The series gives its competitors, most of whom are part-time racers and have full-time day or night jobs, a stage to showcase their talents. "For a lot of us, it don't matter if we move up or not because we like it where we are," says Phillips. "Sure, it's a different world for us. We're all Saturday night racers and we all work our fingers to the bone during the week." While some champions and drivers view the weekly series as a springboard to moving up the stock-car ladder, others, such as Phillips, are content with where they currently reside.
That's not to say a driver can't pocket a healthy paycheck at the end of the NASCAR Winston Racing Series season. Canipe's championship was worth $132,500. But no one gets rich at the sport's grassroots level. Not even Phillips or Canipe. Then again, the series wasn't founded to make poor drivers rich. "It doesn't bother me that I may have missed out on the big time," says Phillips, 56. "I enjoy what I'm doing. I like this racing. "I remember one time I was in a (NASCAR Winston Cup race in Southern California) and I ran 13th. It was the most boring race I've ever been in because all I did was ride around for 400 miles. And while I'd rather be rich instead of scrimping... No thanks."
Matthew O'Connor, NASCAR's coordinator of communications says, "Some of these drivers get into our program because they want to be the next Dale Earnhardt or Jeff Gordon. For others, they just want to have fun. It feeds their competitive desire. Instead of going to the YMCA or playing pickup basketball in their back yard, they go to the track and bring their families to sit in the grandstands. These guys are what the sport is all about. The Dale Jarretts, the Mark Martins, the Eamhardts and the Gordons make up 10 percent of the sport. These guys on the grassroots level make up everyone else."
Tucson Raceway Park General Manager Lee Baumgarten says, "The majority of these racers take it seriously. Although there's a handful who may aspire to greater things, the majority are just happy to be racing on their home track and with an organization like NASCAR. (Track champion) Carl Trimmer knows he's likely not going to get a phone call from Dale Earnhardt. He's just there because he loves racing."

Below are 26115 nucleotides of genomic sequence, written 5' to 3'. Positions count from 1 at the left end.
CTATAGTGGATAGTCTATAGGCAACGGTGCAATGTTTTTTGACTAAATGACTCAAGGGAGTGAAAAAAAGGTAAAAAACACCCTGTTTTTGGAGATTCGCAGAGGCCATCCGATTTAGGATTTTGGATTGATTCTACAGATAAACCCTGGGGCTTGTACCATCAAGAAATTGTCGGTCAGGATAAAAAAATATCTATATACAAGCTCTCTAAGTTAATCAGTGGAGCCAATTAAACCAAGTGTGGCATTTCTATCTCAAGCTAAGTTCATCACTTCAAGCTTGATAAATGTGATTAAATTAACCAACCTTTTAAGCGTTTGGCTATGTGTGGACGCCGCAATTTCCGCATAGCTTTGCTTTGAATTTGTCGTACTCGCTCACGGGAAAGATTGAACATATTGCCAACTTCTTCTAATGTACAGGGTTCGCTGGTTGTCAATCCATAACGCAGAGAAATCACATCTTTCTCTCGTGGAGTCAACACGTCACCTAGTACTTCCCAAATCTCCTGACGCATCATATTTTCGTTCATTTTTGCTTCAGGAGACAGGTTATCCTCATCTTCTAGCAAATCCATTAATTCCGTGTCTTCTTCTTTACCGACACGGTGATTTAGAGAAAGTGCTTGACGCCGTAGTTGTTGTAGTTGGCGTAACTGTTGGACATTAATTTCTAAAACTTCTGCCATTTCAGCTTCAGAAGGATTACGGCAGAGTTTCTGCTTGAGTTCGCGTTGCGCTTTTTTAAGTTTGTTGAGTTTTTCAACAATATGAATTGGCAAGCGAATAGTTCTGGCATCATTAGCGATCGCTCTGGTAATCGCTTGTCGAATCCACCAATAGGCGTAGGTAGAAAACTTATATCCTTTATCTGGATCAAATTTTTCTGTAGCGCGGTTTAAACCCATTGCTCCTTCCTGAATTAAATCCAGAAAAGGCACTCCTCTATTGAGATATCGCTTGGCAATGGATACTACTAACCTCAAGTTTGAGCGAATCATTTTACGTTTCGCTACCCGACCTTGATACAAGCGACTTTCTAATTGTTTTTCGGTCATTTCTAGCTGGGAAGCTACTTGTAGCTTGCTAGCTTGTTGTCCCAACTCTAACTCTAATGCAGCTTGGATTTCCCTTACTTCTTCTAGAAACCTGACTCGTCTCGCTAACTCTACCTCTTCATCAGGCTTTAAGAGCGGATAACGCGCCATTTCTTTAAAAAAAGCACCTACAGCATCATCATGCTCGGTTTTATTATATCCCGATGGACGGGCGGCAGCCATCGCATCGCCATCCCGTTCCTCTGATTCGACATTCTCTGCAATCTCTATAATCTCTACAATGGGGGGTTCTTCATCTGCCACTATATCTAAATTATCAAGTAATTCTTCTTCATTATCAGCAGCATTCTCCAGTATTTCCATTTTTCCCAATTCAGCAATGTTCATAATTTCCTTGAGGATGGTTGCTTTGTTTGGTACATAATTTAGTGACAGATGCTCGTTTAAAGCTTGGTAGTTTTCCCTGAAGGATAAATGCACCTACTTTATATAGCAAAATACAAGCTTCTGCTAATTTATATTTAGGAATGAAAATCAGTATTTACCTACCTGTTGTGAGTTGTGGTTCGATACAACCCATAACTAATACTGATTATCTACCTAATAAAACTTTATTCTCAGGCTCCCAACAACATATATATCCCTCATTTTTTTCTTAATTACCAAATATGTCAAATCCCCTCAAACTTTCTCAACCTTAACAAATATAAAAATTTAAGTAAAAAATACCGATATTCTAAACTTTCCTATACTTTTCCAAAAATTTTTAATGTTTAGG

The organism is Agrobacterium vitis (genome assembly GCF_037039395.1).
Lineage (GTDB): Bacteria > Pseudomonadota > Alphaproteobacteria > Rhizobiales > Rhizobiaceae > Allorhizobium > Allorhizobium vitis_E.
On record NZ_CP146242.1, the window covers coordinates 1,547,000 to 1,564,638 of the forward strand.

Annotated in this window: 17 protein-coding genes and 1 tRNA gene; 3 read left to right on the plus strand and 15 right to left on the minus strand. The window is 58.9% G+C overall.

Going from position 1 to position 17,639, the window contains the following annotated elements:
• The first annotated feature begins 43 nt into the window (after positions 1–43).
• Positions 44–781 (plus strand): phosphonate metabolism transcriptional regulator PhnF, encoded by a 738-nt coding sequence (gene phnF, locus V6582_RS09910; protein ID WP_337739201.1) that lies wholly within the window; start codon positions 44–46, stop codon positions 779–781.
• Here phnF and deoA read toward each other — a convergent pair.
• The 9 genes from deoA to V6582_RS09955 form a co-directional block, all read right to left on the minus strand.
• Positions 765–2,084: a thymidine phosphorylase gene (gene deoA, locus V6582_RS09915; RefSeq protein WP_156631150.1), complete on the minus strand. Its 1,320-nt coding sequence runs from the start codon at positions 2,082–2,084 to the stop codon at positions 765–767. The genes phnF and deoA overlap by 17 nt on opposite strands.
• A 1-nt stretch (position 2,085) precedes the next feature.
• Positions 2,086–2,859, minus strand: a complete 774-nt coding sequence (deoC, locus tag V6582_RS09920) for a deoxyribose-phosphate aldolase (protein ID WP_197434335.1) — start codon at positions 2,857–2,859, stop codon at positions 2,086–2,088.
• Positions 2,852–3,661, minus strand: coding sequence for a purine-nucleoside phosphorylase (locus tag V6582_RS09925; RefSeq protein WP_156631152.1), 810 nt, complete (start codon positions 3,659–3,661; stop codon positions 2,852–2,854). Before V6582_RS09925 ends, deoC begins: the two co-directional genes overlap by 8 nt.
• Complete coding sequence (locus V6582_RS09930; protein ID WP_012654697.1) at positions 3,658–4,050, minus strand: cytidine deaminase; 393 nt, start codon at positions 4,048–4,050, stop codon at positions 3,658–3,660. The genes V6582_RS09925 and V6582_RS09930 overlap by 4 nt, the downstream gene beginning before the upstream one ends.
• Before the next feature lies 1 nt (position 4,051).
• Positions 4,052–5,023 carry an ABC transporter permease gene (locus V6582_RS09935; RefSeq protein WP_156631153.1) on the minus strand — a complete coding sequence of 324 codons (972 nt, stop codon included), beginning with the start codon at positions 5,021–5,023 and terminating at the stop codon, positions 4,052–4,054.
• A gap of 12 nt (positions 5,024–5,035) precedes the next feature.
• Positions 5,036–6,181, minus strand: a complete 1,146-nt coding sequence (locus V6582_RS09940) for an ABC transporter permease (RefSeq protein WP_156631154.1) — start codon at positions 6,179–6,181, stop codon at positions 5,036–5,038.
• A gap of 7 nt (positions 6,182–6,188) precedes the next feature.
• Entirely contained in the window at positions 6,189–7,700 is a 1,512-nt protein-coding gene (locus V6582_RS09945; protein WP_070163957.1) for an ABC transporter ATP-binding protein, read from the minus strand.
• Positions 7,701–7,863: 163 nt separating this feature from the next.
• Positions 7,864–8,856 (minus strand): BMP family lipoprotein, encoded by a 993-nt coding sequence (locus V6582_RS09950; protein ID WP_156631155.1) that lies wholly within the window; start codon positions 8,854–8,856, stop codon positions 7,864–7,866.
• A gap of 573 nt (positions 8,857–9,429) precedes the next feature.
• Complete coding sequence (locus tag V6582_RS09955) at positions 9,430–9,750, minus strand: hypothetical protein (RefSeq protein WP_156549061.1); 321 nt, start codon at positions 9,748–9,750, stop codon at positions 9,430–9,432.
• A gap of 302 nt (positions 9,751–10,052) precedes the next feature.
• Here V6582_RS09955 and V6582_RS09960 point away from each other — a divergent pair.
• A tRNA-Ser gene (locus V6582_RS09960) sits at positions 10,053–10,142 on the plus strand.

Dick Trickle, 56, was 46 before he attracted his first full-time NASCAR Winston Cup ride, proving it's never too late to get that telephone call.
Short-track racing in this country is racing from the gut. You don't have to worry about the media or being popular or satisfying all your sponsors. You just race. In some ways, that kind of racing is more fun. The lucky ones get to move up all the way to NASCAR Winston Cup. But that doesn't mean only the great racers make it. A lot of it is being lucky and marketable. But there's no question short-track racing is a great breeding ground. Sooner or later, you have to go through all these side roads before you get to the highway.
Phillips says that at one particular side road — Bolivar (Mo.) Speedway USA, where he competes — the talent is abundant. "We're just one dot on the map, but there's three young racers here that I guarantee will surpass what I've done," Phillips says. "There are thousands of drivers across this country who could do the job at the highest level if they got the opportunity. But that's the key word — opportunity. There are no helmet drivers (guys who only drive the car) in short-track racing. Along with the driving, you also work on the car. But there's nothing wrong with that. I bet if you looked at all the successful drivers in NASCAR, you'd find they work on their cars."
An example is Canipe, who hardly can fathom a more satisfying accomplishment than what he achieved. "While it's great to win races in different types of classes at different tracks, the feeling of winning a championship competing against the best short-track racers in the whole country is really incredible," Canipe says. "Winning the NASCAR Winston Racing Series national championship is probably the toughest win in racing."